Our Blog

Filter By:

Genesis 5




SCRIPTURE: Genesis 5

When I decided to take us on this journey through Genesis, I thought I wouldn’t spend much time on the genealogy chapters.  In fact, I thought we would probably break our rule of one chapter each day when we came across a genealogy.  That doesn’t mean the genealogies aren’t important.  It just means it is really easy to get bogged down in one of those.  Now I am about to violate what I just said.  

There is a lot of important stuff in the genealogy of Genesis 5 that we need to think through.  For example, if you look back over the end of chapter 4, beginning in verse 17, you will see part of the genealogy of Cain.  When we get to chapter 5, we have the genealogy of Adam through Seth which is the ancestry through which Jesus would come.  But if you will look at carefully, you will discover that we have some of the same names in both genealogies.  I guess that could mean that early on in human history there was a limited set of names for people to use.  But the real point behind this is that even this early in human history there was a counterfeit being produced to mimic the work of God.  

Another interesting and important point in human history is broached in verse 4.  Notice, the verse says that Adam and Eve had other sons and daughters.  Sometimes folks reject the Genesis narrative because they struggle with where the women came from that all the men married.  The answer to that apparent conundrum is early on men like Cain and Seth married their sisters.  In the next generation, cousins would have married cousins and so on until the population grew.  

If you will look down at verses 18-23, you will find the story of Enoch.  In verse 22, we find that Enoch walked with God after Methuselah was born.  We don’t know what Enoch’s relationship with God was before the birth of Methuselah but we know after that birth, Enoch had a most remarkable relationship with God.  In the short book of Jude in the New Testament, we find where Enoch was actually a prophet who spoke of the return of Jesus (v. 14).  The story of Enoch ends with him walking with God and suddenly vanishing from the earth because God “took” him.  (Genesis 5: 24)  The book of Hebrews says it was “by faith” that Enoch was taken.  Among other things, this means that Enoch did not experience physical death.  At least he hasn’t experienced it yet.  Some people see this experience of Enoch as prefiguring the rapture of the church.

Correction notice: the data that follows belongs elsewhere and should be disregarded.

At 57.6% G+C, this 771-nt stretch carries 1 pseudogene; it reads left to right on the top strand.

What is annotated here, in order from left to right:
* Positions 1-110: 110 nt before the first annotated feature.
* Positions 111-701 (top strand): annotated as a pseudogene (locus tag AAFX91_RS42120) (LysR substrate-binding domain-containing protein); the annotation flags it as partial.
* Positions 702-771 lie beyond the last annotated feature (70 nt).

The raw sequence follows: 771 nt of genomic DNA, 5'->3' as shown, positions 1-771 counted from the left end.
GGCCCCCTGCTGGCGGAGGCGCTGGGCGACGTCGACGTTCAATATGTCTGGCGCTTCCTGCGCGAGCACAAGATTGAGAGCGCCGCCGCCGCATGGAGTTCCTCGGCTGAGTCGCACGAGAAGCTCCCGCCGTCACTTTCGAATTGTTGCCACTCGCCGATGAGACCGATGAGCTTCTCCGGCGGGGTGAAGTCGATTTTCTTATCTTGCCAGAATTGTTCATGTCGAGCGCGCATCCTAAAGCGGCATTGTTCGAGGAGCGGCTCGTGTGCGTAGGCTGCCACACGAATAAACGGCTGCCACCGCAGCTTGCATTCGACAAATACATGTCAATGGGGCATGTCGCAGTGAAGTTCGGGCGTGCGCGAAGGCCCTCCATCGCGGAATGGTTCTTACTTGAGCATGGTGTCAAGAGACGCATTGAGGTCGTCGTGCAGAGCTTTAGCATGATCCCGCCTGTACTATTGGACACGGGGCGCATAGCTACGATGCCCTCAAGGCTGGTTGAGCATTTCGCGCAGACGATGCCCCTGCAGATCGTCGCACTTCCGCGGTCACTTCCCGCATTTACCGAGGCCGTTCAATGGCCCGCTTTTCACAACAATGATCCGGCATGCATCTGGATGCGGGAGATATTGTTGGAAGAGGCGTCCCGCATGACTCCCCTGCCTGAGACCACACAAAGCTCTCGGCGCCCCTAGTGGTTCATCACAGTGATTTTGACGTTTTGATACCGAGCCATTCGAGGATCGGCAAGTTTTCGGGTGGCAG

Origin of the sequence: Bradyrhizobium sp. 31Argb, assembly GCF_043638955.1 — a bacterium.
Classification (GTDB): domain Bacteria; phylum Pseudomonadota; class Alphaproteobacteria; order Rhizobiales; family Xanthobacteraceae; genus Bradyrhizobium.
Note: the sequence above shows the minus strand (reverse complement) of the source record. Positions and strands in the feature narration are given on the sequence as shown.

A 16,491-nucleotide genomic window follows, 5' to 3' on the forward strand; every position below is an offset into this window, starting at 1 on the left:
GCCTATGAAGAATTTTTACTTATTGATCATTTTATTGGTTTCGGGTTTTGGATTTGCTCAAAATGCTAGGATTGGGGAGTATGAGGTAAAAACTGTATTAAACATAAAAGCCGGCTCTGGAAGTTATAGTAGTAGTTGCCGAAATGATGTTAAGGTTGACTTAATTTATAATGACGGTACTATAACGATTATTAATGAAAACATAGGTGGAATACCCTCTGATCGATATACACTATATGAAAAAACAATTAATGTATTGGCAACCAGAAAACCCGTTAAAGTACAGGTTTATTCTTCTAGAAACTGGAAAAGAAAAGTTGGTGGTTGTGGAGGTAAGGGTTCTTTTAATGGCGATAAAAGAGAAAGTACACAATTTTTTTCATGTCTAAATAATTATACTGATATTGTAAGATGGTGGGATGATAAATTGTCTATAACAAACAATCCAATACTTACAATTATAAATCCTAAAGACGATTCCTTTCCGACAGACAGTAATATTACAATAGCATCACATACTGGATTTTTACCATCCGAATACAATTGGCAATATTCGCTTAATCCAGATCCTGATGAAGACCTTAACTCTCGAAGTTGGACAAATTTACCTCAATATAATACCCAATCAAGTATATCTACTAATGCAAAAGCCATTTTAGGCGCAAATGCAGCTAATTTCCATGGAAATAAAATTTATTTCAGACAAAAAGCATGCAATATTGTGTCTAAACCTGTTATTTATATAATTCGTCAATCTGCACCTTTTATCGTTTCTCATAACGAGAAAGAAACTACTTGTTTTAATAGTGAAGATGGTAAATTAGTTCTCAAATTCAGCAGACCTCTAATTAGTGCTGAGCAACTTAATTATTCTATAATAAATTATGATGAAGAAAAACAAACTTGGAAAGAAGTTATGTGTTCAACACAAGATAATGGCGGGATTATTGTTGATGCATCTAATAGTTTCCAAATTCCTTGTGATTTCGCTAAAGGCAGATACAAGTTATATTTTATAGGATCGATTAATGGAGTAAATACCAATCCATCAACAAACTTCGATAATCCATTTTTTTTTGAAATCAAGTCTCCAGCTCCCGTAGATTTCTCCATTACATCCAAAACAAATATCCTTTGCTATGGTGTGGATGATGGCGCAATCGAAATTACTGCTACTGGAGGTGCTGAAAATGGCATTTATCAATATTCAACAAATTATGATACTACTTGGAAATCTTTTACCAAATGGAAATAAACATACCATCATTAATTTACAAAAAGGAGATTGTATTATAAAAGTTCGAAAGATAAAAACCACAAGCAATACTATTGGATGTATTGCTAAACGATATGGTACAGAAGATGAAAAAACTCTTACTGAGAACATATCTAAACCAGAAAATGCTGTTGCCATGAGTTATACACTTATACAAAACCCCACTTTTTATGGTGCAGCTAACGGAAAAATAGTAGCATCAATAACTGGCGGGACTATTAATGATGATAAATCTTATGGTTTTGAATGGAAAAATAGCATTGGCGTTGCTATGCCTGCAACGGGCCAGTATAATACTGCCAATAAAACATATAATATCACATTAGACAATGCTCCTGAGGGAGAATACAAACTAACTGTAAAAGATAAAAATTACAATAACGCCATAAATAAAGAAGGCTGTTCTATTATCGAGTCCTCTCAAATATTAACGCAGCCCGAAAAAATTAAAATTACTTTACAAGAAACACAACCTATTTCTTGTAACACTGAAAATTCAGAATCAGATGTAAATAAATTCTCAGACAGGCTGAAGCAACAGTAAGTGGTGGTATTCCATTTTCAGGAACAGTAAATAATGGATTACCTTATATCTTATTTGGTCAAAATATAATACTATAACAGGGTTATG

So, why did Enoch suddenly begin walking with God?  Maybe it had to do with the birth of a child.  It is not uncommon, even today, that the birth of child will bring a couple to church or back to church.  There is something about being responsible for another life that makes us very anxious and unsure.  There is also something about holding a baby that makes us realize there absolutely must be a God somewhere.  Or maybe Enoch’s “conversion” was the result of the growing evil that he was seeing around him.  

Enoch’s son Methuselah lived a long, long time.  In fact, he didn’t die until the year the flood occurred.  His son, Lamech, would be the father of Noah.  The name Noah sounds a lot like the Hebrew word for comfort.  And Lamech’s prayer was that somehow Noah would bring some relief from the difficulties of life they were struggling with.